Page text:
Nov 18 2020
Today I am introducing the One Agency Act—a bill to put all federal antitrust enforcement under one roof. For over a century, enforcement of the antitrust laws has been divided between the Department of Justice and the Federal Trade Commission – more than enough time to see that this arrangement does not work.
No one would intentionally design the system we have today. Even the DOJ and FTC, when assisting other nations in setting up their own competition authorities, to my knowledge have never advocated for creating two separate enforcers.
Strong, effective, and efficient antitrust enforcement is essential to maintaining free markets and a protecting consumers. But the status quo of divided law enforcement undermines these objectives.
Currently, DOJ and FTC work under an arrangement in which each agency must get “clearance” from the other agency before opening an investigation. This regularly leads to inter-agency turf battles as lawyers from each side fight over which agency should get the case. One significant matter was literally decided by a coin toss.
Every year government lawyers spend hundreds of hours managing these fights, wasting taxpayer money and delaying enforcement of the antitrust laws that protect American consumers. This is no way to run a government.
When they are not fighting, DOJ and FTC engage in their own form of market allocation, assigning certain industries to each agency. For example, most healthcare cases go to the FTC, while energy cases go to DOJ. This avoids waste, but it also creates the risk of antitrust enforcement varying between industries. The strength of antitrust enforcement should not hinge on a coin toss or a backroom deal.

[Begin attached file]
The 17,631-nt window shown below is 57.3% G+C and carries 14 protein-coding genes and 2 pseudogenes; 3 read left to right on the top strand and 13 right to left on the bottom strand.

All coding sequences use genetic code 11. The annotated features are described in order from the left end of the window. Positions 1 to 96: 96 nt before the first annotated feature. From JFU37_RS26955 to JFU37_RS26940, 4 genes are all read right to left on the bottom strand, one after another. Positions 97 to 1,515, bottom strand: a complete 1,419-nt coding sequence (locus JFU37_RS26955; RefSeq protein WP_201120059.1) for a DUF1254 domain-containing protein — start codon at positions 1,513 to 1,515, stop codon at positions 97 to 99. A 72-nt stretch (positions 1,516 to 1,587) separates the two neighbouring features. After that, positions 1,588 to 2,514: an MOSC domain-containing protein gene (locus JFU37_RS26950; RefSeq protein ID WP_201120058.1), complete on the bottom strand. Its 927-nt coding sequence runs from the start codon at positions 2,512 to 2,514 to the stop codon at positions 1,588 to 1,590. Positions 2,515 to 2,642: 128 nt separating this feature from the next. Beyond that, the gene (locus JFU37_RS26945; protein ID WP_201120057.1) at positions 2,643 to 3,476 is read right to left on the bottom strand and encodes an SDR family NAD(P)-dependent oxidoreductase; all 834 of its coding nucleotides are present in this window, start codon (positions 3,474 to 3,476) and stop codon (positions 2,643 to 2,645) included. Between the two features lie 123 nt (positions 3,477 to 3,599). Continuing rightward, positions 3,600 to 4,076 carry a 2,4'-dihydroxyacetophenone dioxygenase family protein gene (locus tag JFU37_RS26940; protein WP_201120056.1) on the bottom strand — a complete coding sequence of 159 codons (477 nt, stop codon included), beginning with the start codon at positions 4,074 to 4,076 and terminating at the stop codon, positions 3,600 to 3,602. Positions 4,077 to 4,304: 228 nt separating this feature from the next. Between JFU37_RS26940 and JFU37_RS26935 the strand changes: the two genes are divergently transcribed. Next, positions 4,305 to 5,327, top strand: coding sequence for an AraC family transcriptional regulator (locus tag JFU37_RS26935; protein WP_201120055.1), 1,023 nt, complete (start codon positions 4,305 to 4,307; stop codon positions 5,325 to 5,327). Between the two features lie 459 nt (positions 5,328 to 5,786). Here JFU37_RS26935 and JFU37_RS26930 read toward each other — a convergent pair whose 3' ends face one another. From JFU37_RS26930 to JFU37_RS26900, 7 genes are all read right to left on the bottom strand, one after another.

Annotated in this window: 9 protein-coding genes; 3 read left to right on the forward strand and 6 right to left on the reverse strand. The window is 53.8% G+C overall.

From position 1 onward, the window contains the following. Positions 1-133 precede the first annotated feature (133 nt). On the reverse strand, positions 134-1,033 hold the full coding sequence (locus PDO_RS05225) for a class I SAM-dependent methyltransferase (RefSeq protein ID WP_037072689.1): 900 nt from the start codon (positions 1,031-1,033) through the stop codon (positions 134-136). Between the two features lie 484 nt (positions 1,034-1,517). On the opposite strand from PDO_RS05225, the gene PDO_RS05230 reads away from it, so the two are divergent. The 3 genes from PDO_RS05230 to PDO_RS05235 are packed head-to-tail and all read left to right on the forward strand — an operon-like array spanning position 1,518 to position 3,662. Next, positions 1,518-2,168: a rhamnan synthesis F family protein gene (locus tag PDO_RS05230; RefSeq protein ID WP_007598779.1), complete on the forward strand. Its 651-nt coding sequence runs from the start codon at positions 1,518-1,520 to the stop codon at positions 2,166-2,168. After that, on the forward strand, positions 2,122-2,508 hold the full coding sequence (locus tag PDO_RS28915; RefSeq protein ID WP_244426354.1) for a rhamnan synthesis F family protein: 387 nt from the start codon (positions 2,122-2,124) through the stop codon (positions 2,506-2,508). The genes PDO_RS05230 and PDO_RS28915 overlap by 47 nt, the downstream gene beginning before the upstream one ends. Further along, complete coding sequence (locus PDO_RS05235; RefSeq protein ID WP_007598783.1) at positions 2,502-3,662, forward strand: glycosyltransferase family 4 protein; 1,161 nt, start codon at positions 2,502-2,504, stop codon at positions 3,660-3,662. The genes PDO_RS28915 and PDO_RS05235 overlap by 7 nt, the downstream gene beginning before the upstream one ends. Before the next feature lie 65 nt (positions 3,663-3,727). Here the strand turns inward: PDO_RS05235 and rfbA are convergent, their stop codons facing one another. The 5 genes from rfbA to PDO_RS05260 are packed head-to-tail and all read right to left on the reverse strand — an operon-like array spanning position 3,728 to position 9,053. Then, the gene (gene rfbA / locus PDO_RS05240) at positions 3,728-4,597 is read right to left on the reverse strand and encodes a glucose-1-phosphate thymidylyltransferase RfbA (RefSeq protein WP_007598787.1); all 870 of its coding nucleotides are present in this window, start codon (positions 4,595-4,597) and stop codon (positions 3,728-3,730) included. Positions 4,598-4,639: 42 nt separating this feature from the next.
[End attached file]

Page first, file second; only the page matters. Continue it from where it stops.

The recent case against Qualcomm is the clearest example of the potential for conflicting enforcement policy. After FTC won at trial, DOJ supported Qualcomm in its successful appeal. Two federal agencies, tasked with enforcing the same laws on behalf of the federal government, argued against each other in court. If that isn’t the definition of a broken system, I don’t know what is.
The One Agency Act will solve these problems by moving all antitrust enforcement to the Department of Justice. DOJ is more politically accountable to voters and it is the only agency that can oversee criminal cases. This Act will make our antitrust enforcers stronger and more effective, eliminate wasteful spending and delays, and ensure the federal government speaks with a single, consistent voice on antitrust policy. This is an obvious, good-government solution that would be a win for consumers and the economy.
Op-ed originally published by the Wall Street Journal